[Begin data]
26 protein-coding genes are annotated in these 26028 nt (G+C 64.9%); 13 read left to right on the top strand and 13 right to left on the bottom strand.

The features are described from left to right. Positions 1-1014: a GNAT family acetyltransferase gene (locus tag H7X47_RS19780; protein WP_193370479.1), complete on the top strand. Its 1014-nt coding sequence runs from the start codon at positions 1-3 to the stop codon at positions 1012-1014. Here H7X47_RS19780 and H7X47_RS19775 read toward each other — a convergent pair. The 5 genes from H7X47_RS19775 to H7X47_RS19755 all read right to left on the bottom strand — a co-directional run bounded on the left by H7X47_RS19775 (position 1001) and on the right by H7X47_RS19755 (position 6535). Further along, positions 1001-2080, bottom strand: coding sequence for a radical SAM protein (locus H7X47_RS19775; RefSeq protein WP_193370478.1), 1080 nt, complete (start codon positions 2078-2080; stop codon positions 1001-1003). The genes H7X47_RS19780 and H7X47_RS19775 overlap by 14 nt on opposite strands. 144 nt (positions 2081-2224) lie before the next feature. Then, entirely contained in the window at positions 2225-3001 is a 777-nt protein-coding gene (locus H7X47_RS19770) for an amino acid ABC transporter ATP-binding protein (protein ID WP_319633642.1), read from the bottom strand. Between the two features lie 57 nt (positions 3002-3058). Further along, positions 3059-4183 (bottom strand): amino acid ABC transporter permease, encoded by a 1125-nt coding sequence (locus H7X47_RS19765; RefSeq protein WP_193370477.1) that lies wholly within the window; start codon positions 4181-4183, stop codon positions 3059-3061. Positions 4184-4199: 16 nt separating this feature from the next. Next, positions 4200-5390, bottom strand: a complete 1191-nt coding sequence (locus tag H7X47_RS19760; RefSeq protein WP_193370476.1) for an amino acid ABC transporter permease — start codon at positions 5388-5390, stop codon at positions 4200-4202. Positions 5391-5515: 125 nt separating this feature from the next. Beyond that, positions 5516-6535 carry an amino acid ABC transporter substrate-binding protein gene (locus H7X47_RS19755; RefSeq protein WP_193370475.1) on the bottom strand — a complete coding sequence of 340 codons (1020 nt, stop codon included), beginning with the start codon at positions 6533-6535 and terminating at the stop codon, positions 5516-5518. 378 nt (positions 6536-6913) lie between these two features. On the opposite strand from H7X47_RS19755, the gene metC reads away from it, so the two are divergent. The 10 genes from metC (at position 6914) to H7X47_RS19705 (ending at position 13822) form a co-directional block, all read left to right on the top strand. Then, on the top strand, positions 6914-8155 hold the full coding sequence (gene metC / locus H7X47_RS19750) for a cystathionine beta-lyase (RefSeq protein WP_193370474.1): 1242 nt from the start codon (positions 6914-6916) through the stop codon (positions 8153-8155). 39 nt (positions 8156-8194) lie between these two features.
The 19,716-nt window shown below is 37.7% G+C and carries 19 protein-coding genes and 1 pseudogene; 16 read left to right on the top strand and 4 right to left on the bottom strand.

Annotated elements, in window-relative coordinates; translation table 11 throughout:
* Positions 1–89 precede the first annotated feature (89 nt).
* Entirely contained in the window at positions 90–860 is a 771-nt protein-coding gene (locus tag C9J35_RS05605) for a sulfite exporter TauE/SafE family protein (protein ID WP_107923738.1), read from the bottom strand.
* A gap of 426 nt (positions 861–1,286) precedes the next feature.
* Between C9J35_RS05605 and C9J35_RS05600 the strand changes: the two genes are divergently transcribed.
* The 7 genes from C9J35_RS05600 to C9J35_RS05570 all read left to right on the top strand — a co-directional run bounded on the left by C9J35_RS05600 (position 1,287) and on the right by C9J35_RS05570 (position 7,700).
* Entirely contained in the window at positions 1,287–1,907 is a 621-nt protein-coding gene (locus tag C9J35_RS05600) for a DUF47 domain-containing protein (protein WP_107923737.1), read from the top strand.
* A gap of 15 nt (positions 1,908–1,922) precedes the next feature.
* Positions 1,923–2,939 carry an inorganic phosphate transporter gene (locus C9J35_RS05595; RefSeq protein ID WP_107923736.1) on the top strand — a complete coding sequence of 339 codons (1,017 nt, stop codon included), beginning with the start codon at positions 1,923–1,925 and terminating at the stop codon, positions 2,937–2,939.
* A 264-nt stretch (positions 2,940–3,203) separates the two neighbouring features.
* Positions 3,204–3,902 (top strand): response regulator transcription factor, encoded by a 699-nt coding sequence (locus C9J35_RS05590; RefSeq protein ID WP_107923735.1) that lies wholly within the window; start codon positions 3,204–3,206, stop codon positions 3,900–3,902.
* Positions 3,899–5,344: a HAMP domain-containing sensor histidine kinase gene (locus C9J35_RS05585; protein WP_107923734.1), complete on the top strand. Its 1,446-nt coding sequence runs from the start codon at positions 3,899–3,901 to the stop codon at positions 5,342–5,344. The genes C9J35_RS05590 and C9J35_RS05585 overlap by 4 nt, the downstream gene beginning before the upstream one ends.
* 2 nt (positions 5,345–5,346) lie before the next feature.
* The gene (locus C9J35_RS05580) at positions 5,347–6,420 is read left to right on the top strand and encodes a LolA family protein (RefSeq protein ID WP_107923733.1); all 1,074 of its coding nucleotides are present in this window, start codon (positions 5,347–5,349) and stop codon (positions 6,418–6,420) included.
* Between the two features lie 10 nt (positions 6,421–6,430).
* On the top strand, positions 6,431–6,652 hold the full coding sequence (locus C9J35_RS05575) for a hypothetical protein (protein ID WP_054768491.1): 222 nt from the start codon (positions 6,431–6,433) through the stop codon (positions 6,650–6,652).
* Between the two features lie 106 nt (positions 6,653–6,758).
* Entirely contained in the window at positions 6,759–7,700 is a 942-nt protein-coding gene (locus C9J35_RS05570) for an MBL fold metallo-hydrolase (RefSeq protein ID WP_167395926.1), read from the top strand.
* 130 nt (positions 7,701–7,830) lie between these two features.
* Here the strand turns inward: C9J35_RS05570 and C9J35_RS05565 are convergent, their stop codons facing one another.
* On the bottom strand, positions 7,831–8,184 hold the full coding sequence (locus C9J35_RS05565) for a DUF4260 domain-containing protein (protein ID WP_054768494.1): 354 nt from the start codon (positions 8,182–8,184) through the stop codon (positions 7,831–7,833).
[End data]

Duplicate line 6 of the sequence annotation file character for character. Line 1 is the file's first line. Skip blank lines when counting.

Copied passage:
* Entirely contained in the window at positions 90–860 is a 771-nt protein-coding gene (locus tag C9J35_RS05605) for a sulfite exporter TauE/SafE family protein (protein ID WP_107923738.1), read from the bottom strand.